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Language Network, Grade 8
 
Home > Language Network, Grade 8 > Chapter 29 > ANALYZING AND PRODUCING MEDIA: TV Commercials Past and Present
 
   
Return to book index Chapter 29 : Study and Test-Taking Skills
ANALYZING AND PRODUCING MEDIA: TV Commercials Past and Present

ANALYZING AND PRODUCING MEDIA: TV Commercials Past and Present

You are an advertising executive in the present day. Imagine that new technology has allowed you to travel back in time. Your mission is to visit an ad agency in the past and speak to all the executives in the company about the future of TV advertising.

The employees at this agency have no idea what's in store for the advertising world. By tapping into your knowledge and expertise, the executives hope to rise above the competition and create new trends. You are the consultant who will help these executives produce TV commercials and ad campaigns that are ahead of their time.

Prepare an "ad brief" that you will distribute to your audience members during the meeting. Your brief should describe how advertising has changed and stayed the same over the years. By browsing through the first four sites below, you may find and view commercials from the past and present. Select the Advertising Age link to read reviews of new commercials, complete with videos of each critiqued ad.

Before you write your brief, you will need to make some decisions about this mission. See the Project Considerations section below for more information. Use this section to help you decide what questions you'll need to answer in your ad brief. Once you've finished, think about submitting your brief to the Language Network Writing Center.

Project Considerations

What Decade?

Before you travel back in time, you'll need to decide exactly where you are going. Will it be a relatively short trip to the 1980s? Or a longer trip to the 1950s? You may choose any decade between these years.

What Type of Ad Agency?

Decide on your audience. What type of TV advertising do the executives at the agency specialize in? For example, you may want to speak to a group of executives who specialize in TV spots for children's video games. Or you may choose to address executives who produce TV ads for cars. This will allow you to focus your brief on one specific area of advertising.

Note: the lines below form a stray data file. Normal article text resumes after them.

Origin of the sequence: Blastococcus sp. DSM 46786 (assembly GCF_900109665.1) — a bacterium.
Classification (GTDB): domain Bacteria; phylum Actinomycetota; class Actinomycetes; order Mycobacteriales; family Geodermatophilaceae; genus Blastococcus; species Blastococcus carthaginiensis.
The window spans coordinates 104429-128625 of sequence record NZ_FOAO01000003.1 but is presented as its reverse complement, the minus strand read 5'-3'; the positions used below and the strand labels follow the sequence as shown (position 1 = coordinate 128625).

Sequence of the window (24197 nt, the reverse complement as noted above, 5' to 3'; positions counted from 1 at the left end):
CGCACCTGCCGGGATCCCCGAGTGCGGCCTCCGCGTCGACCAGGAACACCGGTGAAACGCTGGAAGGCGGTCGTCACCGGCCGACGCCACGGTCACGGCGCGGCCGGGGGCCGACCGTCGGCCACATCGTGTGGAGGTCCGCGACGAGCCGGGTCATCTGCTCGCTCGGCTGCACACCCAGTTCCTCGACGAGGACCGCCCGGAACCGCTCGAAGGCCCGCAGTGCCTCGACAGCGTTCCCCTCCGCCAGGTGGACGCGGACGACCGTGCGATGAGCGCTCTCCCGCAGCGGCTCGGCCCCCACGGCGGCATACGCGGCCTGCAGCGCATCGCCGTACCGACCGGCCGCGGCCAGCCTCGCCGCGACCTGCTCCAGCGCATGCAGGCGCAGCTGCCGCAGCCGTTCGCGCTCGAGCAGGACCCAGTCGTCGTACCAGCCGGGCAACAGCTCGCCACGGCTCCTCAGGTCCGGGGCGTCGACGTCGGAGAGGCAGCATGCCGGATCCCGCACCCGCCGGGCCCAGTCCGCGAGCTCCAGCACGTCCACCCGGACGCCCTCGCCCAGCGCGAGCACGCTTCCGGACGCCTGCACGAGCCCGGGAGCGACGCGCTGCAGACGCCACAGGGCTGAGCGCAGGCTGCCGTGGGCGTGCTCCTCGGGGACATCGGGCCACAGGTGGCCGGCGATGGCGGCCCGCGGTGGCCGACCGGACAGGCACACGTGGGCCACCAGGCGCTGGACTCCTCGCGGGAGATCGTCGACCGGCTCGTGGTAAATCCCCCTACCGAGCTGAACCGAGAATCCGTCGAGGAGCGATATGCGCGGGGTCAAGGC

Research Tip:
Before you decide what type of agency you'll be visiting, check out some of the sites below to make sure you can find examples of commercials (from the past and present) you can use for research. Choose your agency's specialty based on the information available to you on the Internet.

What Will Executives Want to Know?

Once you've decided the specifics of your audience, try to anticipate the questions they might ask. Try to answer these questions in your brief.
Example: If you are talking to executives from the 1980s who specialize in ads for video games, you might first browse through the sites listed below to find examples of video game ads from the past and present. After viewing these ads, you might think about the following questions:

  • What are the major differences between the old and new ads?
  • What special effects are used in ads from the 1980s? from the present?
  • How does the use of sound and music differ between ads from '80s and the present?
  • What persuasive techniques are used in the ads?
  • Are ads from both times aimed at the same target audience?



Campaign
A series of TV commercials, print ads, and online ads that share common elements, such as theme, plot, or characters.

Persuasive Techniques
The specific techniques used in advertisements to convince consumers to buy products. Examples of persuasive techniques include bandwagon, humor, snob appeal, product comparison, and repetition.

Special Effects
Special effects include manipulated video images, fast or slow motion, and computer-generated animation. These are often used in commercials for video games to grab viewers' attention and to make the games seem more exciting.

Spot
Another name for a TV commercial.

Target Audience
The group of people advertisers aim their pitch at. The members of a target audience often share certain characteristics, such as age, gender, ethnicity, values, or lifestyle.